Nano and Pico Characterization Laboratory

An unprecedented collection of instrumentation for surface analysis at the nanoscale and beyond.

Nano and Pico Characterization Laboratory


Instrument Development

Fundamental and applied research relies on the detection and characterization of physical observables related to matter, energy and time. To overcome the limitations imposed by any one individual technique, the NPC Team seeks to merge an extensive knowledge base in scanning probe microscopy with other physical methods of characterization to generate multidimensional datasets that serve to bridge resolution gaps and integrate structural information. In addition to pushing the limits of spatial resolution, real-time spatiotemporal measurements of dynamic processes are fast becoming a limiting capacity in modern sensing and computation, especially in cases where multi-input, distributed datasets are employed. Although integrated detection, measurement, and imaging systems are hard to come by; a motto of our group remains “if you can’t buy it, you build it”.

Cognitive Computing through Physical Intelligence: Neuromorphic Atomic Switch Networks

We have set out to examine the “pure” essence of intelligence as the ability of objects to learn the laws (correlations) of informative environments. Natural systems tend to be complex and dynamic, where the collective interactions between elements of the system serve to create emergent properties that cannot be described by simply extension from knowledge of the individual elements. While synthetic systems provide a unique opportunity to develop models of and methods for examination of complexity, the fabrication of micro- and nanoscale devices with complex architectures, especially those with some degree of random structural topology, is difficult using traditional methods. Combining directed and self-assembly of functional nanoscale building blocks into complex network architectures offers a promising route to creating intricate patterns of nanoscale components alongside the benefits of scalability and ease of fabrication. Self-assembled networks of non-linear elements have been recently presented as a unique implementation of a purpose-built electronic devices that provide a robust, flexible, and scalable experimental platform for controlled examinations of complexity, criticality and their potential toward implementing unconventional, biologically inspired computational paradigm in a synthetic experimental system.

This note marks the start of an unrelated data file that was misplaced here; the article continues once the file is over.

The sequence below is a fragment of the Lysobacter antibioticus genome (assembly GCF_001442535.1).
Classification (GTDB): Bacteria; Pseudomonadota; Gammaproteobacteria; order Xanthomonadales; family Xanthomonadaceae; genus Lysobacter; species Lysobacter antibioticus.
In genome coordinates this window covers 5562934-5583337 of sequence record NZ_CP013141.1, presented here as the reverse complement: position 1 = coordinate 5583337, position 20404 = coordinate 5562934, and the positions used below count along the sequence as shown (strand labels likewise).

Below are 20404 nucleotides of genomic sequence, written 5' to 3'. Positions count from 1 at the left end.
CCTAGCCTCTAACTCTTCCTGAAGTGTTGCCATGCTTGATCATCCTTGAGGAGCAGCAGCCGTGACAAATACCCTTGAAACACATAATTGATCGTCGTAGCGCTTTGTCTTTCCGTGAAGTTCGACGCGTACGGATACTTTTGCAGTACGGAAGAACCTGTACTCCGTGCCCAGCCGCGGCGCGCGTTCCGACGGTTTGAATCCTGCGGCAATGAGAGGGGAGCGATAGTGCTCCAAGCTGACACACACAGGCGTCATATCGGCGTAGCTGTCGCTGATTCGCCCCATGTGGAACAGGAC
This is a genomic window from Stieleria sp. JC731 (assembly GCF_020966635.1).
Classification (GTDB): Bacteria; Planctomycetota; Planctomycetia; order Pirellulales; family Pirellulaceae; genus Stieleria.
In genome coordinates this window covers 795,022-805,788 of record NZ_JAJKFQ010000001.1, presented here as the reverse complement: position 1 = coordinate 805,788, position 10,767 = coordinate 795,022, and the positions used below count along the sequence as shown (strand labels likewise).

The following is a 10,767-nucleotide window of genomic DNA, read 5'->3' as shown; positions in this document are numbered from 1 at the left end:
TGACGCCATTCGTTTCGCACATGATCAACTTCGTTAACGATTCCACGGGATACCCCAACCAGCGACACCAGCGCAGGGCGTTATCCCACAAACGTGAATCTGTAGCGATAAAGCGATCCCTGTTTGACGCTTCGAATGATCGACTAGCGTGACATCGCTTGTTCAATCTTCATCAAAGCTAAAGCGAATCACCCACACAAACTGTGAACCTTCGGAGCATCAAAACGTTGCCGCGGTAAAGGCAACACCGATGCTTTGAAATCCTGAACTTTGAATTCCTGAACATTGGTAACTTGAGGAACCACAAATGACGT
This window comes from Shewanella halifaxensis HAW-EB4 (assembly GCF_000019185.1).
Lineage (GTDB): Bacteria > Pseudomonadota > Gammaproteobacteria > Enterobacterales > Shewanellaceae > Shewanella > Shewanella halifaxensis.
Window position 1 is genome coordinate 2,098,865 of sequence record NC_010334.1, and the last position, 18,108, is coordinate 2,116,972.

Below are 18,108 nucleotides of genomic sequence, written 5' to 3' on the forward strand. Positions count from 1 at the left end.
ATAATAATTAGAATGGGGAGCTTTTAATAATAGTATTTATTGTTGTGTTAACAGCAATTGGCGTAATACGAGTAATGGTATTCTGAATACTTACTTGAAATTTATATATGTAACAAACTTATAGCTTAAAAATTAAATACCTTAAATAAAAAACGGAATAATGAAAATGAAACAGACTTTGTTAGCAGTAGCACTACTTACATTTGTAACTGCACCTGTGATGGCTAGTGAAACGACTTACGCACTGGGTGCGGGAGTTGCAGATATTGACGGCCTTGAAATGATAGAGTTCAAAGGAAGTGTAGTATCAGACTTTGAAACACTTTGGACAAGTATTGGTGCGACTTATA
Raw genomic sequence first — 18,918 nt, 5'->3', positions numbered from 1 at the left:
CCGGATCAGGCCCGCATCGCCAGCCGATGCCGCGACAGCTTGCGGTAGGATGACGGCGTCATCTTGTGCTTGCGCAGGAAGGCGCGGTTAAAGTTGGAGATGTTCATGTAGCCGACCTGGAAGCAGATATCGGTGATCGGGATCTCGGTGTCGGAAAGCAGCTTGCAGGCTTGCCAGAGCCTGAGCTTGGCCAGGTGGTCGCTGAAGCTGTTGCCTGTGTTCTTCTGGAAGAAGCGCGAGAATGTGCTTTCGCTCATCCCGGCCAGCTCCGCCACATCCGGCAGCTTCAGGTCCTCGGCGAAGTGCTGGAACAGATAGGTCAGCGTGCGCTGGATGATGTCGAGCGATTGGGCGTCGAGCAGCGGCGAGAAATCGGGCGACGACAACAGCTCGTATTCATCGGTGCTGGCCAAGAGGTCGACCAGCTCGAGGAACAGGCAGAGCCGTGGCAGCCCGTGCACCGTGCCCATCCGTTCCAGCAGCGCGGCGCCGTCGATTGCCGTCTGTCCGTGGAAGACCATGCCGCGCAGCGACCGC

Sponsored by WPI Center for Materials Nanoarchitectonics (MANA), National Institute of Materials Science (NIMS), Japan and the Defense Advanced Research Projects Agency (DARPA), US Defense Sciences Office (DSO).

Nanocytology Cancer Diagnostics

Cancer diagnosis traditionally relies on visual analysis or molecular biological techniques, such as immune-based assays and genomics. Advancement in diagnostic approaches aim to improve accuracy while decreasing the feedback time required to determine therapeutic efficacy. While tremendous progress has been made in recent decades, the application of new physical methods to biomedical research and clinical diagnostics remains a potentially rich field for fundamental scientific inquiry and subsequent translational efforts. Exploring the landscape for emerging technologies serves to provide complementary, orthogonal approaches to address long-standing challenges in clinical diagnostics and therapeutics.